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Television Review : Tasty Technology in PBS' 'How to Create Junk Food'

January 26, 1988|BILL STEIGERWALD

It's a good thing Adelle Davis and Euell Gibbons are already dead, because if they were to see "How to Create a Junk Food" on "Nova" tonight, it would probably kill them (8 p.m. on Channels 28 and 15, 9 p.m. on Channel 50).

"Nova" goes to Britain and into the amazing world of "food fabrication," where gangs of white-coated food engineers and marketers try to develop a profitable new snack food that's tasty, healthy and contains no artificial additives.

Something crispy on the outside, soft on the inside. Or, to quote one food techie, a bite-sized, integrated sandwich with a "crisp bite and a moist mouth feel."

Though the fascinating hour is so straightforward that it often seems like a super-subtle Monty Python sendup, it's really a wonderful course in the slightly mad but ingenious science of snacks.

Concept generation seminars, technology consultants, automation, video cameras, computers, graphs, taste profiles, psychiatrists and even human taste buds are among the modern weapons employed.

The ultimate weapon is the flavorist, a 20th-Century alchemist who analyzes natural things like Danish blue cheese or barbecued beef, reconstructs them chemically in the lab and produces their essences to punch up the taste of bland fillings.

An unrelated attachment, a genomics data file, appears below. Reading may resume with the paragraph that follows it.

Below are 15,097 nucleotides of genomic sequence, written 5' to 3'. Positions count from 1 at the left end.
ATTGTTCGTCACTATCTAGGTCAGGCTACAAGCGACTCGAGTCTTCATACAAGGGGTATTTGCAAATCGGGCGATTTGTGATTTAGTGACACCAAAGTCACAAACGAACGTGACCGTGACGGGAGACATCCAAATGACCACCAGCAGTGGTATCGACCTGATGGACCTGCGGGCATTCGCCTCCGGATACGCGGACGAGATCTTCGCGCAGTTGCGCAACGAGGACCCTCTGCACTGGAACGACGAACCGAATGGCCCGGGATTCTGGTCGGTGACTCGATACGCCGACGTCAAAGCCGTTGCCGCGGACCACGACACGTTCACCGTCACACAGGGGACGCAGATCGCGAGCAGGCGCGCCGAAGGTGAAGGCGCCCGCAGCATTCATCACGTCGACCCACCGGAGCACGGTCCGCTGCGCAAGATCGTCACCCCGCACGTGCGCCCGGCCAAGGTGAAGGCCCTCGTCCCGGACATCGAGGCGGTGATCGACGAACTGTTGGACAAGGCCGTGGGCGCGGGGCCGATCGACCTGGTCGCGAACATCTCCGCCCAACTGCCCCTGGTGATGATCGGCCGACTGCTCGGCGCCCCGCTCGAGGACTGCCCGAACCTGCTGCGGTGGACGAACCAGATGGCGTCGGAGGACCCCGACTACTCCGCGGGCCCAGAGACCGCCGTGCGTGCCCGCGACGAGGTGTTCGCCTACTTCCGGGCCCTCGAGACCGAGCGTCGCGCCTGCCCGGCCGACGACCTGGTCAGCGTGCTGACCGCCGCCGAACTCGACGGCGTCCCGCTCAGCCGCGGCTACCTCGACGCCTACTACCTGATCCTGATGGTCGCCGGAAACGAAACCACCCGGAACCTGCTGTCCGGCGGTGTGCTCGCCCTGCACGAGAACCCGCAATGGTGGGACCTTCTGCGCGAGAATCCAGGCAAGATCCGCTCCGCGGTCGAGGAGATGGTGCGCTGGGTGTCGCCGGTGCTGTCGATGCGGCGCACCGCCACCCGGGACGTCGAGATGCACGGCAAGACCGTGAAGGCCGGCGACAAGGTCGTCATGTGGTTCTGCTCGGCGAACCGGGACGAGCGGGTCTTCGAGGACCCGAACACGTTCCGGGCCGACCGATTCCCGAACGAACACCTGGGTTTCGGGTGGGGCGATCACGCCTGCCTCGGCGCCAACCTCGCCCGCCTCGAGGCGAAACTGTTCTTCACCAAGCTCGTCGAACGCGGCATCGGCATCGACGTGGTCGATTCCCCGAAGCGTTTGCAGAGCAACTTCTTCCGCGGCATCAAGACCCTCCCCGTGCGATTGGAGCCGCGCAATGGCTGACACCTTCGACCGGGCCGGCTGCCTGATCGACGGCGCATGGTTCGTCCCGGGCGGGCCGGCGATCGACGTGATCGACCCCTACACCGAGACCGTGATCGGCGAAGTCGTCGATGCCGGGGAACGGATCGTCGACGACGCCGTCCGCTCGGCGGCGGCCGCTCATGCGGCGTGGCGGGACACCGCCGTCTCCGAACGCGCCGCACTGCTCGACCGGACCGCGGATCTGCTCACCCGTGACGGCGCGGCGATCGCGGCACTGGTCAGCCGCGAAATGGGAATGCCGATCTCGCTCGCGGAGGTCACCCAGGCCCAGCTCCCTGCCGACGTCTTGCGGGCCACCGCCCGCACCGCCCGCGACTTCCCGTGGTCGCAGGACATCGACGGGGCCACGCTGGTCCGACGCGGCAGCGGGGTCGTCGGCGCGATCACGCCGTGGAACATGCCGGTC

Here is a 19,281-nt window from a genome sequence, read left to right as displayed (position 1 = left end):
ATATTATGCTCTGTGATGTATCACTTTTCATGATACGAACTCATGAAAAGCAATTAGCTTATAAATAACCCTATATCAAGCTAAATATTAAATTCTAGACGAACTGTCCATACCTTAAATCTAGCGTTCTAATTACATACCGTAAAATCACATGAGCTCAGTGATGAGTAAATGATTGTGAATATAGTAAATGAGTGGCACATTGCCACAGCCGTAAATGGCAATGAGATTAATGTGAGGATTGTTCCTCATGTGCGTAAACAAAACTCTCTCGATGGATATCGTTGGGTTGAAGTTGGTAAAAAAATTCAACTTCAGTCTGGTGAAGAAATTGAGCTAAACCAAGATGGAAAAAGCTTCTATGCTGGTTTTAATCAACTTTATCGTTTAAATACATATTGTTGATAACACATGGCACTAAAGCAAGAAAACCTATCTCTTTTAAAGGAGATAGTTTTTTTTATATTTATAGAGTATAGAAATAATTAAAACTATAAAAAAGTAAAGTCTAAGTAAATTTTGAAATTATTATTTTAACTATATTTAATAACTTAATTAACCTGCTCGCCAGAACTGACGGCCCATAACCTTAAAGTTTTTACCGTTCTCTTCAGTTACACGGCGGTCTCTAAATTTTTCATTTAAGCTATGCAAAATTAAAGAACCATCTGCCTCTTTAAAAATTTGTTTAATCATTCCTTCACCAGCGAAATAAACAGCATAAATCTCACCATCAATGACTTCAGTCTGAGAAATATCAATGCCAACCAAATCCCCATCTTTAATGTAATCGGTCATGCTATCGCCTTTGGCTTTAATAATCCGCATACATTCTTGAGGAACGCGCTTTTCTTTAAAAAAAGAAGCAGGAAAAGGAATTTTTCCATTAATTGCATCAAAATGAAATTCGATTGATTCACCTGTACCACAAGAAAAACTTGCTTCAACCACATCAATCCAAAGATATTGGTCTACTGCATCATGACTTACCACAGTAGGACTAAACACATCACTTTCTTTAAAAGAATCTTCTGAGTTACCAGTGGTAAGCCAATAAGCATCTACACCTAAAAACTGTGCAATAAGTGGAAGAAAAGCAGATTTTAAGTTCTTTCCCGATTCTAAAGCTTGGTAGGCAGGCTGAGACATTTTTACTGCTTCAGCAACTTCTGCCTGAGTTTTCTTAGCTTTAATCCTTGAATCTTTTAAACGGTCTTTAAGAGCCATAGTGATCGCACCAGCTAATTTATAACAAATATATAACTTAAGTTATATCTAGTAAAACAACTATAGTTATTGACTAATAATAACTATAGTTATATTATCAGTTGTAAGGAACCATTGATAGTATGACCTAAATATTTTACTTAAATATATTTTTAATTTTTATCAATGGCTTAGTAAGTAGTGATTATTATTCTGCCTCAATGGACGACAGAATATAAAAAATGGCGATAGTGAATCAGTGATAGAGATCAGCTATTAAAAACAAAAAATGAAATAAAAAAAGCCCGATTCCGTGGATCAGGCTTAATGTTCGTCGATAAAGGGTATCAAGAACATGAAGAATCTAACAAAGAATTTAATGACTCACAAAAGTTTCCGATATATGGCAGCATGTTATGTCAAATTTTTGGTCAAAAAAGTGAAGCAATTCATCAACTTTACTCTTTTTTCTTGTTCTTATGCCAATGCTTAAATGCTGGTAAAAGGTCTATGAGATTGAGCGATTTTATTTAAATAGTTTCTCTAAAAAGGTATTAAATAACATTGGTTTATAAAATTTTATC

Marketing and technology co-produce a croissant-dough cone with a moist meat or cheese filling that appears perfect. But when they test it on the mouths of real consumers (English housewives), it's a bloomin' flop.

Undaunted, the technologists go back to their gizmos and test tubes. After doing such goofy things as gluing electrodes to a chewer's cheeks to get "chew profiles" of different fillings, they come up with a second prototype, Crack a Snack. The wheat-cracker wrapped "savory tube" is called a "triumph of food engineering," which, we're warned, if it is given the proper image, "there's little doubt we'll buy it."

A test production run of Crack a Snacks includes a moment of hilarity that Chaplin couldn't have improved on: Food engineers running in circles trying to fix a cutting blade as their customized cooker-extruder machines squirt tubes of Crack a Snack at 80 feet a minute.

"How to Create a Junk Food," though needlessly bookended by unfunny cameos by jolly Julia Child, is full of interesting scientific facts and provides further testimony to the double-edged wonders of technology. It's probably too scary for natural food nuts, but for a documentary on food, it's got a "highly desirable mouth feel."

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